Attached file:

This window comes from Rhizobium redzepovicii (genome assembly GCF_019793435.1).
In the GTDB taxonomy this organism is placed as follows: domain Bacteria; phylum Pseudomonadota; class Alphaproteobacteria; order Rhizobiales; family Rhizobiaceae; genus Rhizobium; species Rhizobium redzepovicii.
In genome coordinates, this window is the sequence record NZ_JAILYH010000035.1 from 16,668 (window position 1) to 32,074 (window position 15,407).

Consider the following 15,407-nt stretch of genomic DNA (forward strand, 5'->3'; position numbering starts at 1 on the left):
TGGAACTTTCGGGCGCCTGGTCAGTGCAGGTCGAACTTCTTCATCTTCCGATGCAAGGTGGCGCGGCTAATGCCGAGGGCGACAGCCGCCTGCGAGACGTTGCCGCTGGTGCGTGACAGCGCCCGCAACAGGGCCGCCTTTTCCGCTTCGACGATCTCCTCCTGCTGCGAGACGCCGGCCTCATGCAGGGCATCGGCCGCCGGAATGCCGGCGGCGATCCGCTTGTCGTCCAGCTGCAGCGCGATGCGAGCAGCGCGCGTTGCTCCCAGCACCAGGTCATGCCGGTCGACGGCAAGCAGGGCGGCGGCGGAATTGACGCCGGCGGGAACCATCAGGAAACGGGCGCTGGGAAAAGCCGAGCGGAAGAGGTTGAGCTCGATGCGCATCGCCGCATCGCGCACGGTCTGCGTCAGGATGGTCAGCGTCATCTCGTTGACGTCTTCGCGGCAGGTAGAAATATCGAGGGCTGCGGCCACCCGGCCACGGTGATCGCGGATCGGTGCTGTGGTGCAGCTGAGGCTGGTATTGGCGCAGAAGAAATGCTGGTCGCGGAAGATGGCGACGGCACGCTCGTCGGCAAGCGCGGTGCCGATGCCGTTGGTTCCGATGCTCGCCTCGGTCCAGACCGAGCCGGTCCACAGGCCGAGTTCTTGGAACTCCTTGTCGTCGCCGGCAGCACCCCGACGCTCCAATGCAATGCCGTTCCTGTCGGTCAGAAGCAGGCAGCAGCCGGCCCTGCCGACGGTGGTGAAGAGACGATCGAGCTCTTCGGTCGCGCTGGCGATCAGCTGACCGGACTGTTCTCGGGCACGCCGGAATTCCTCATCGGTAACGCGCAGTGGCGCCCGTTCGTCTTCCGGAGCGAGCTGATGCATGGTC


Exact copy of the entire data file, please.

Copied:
This window comes from Rhizobium redzepovicii (genome assembly GCF_019793435.1).
In the GTDB taxonomy this organism is placed as follows: domain Bacteria; phylum Pseudomonadota; class Alphaproteobacteria; order Rhizobiales; family Rhizobiaceae; genus Rhizobium; species Rhizobium redzepovicii.
In genome coordinates, this window is the sequence record NZ_JAILYH010000035.1 from 16,668 (window position 1) to 32,074 (window position 15,407).

Consider the following 15,407-nt stretch of genomic DNA (forward strand, 5'->3'; position numbering starts at 1 on the left):
TGGAACTTTCGGGCGCCTGGTCAGTGCAGGTCGAACTTCTTCATCTTCCGATGCAAGGTGGCGCGGCTAATGCCGAGGGCGACAGCCGCCTGCGAGACGTTGCCGCTGGTGCGTGACAGCGCCCGCAACAGGGCCGCCTTTTCCGCTTCGACGATCTCCTCCTGCTGCGAGACGCCGGCCTCATGCAGGGCATCGGCCGCCGGAATGCCGGCGGCGATCCGCTTGTCGTCCAGCTGCAGCGCGATGCGAGCAGCGCGCGTTGCTCCCAGCACCAGGTCATGCCGGTCGACGGCAAGCAGGGCGGCGGCGGAATTGACGCCGGCGGGAACCATCAGGAAACGGGCGCTGGGAAAAGCCGAGCGGAAGAGGTTGAGCTCGATGCGCATCGCCGCATCGCGCACGGTCTGCGTCAGGATGGTCAGCGTCATCTCGTTGACGTCTTCGCGGCAGGTAGAAATATCGAGGGCTGCGGCCACCCGGCCACGGTGATCGCGGATCGGTGCTGTGGTGCAGCTGAGGCTGGTATTGGCGCAGAAGAAATGCTGGTCGCGGAAGATGGCGACGGCACGCTCGTCGGCAAGCGCGGTGCCGATGCCGTTGGTTCCGATGCTCGCCTCGGTCCAGACCGAGCCGGTCCACAGGCCGAGTTCTTGGAACTCCTTGTCGTCGCCGGCAGCACCCCGACGCTCCAATGCAATGCCGTTCCTGTCGGTCAGAAGCAGGCAGCAGCCGGCCCTGCCGACGGTGGTGAAGAGACGATCGAGCTCTTCGGTCGCGCTGGCGATCAGCTGACCGGACTGTTCTCGGGCACGCCGGAATTCCTCATCGGTAACGCGCAGTGGCGCCCGTTCGTCTTCCGGAGCGAGCTGATGCATGGTC